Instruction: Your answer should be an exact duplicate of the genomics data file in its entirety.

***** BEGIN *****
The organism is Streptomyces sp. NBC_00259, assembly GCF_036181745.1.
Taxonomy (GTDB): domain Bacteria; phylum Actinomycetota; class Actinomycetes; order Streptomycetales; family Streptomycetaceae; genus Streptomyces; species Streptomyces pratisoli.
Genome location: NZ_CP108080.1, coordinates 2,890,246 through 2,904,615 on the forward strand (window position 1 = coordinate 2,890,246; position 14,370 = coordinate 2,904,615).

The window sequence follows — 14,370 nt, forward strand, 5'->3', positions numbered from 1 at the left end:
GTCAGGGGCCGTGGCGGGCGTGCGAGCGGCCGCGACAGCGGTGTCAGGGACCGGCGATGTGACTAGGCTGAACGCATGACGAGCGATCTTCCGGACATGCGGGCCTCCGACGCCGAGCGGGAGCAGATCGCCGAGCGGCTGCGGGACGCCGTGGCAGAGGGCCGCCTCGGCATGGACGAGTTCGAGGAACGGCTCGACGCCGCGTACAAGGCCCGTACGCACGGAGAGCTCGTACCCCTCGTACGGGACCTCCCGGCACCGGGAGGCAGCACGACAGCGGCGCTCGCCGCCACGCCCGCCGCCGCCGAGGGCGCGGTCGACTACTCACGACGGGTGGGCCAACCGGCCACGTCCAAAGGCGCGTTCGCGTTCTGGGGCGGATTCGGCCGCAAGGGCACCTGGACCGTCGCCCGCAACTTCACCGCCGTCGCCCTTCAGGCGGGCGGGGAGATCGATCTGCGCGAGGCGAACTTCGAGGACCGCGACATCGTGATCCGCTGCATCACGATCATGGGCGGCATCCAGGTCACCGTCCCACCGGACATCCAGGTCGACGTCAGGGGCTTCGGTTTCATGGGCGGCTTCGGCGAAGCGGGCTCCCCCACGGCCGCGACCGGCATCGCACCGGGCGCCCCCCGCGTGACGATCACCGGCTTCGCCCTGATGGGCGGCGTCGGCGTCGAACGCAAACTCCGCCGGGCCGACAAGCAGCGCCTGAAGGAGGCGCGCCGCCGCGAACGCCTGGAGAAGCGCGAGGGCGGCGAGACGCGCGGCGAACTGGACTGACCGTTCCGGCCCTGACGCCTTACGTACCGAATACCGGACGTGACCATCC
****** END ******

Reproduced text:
The organism is Streptomyces sp. NBC_00259, assembly GCF_036181745.1.
Taxonomy (GTDB): domain Bacteria; phylum Actinomycetota; class Actinomycetes; order Streptomycetales; family Streptomycetaceae; genus Streptomyces; species Streptomyces pratisoli.
Genome location: NZ_CP108080.1, coordinates 2,890,246 through 2,904,615 on the forward strand (window position 1 = coordinate 2,890,246; position 14,370 = coordinate 2,904,615).

The window sequence follows — 14,370 nt, forward strand, 5'->3', positions numbered from 1 at the left end:
GTCAGGGGCCGTGGCGGGCGTGCGAGCGGCCGCGACAGCGGTGTCAGGGACCGGCGATGTGACTAGGCTGAACGCATGACGAGCGATCTTCCGGACATGCGGGCCTCCGACGCCGAGCGGGAGCAGATCGCCGAGCGGCTGCGGGACGCCGTGGCAGAGGGCCGCCTCGGCATGGACGAGTTCGAGGAACGGCTCGACGCCGCGTACAAGGCCCGTACGCACGGAGAGCTCGTACCCCTCGTACGGGACCTCCCGGCACCGGGAGGCAGCACGACAGCGGCGCTCGCCGCCACGCCCGCCGCCGCCGAGGGCGCGGTCGACTACTCACGACGGGTGGGCCAACCGGCCACGTCCAAAGGCGCGTTCGCGTTCTGGGGCGGATTCGGCCGCAAGGGCACCTGGACCGTCGCCCGCAACTTCACCGCCGTCGCCCTTCAGGCGGGCGGGGAGATCGATCTGCGCGAGGCGAACTTCGAGGACCGCGACATCGTGATCCGCTGCATCACGATCATGGGCGGCATCCAGGTCACCGTCCCACCGGACATCCAGGTCGACGTCAGGGGCTTCGGTTTCATGGGCGGCTTCGGCGAAGCGGGCTCCCCCACGGCCGCGACCGGCATCGCACCGGGCGCCCCCCGCGTGACGATCACCGGCTTCGCCCTGATGGGCGGCGTCGGCGTCGAACGCAAACTCCGCCGGGCCGACAAGCAGCGCCTGAAGGAGGCGCGCCGCCGCGAACGCCTGGAGAAGCGCGAGGGCGGCGAGACGCGCGGCGAACTGGACTGACCGTTCCGGCCCTGACGCCTTACGTACCGAATACCGGACGTGACCATCC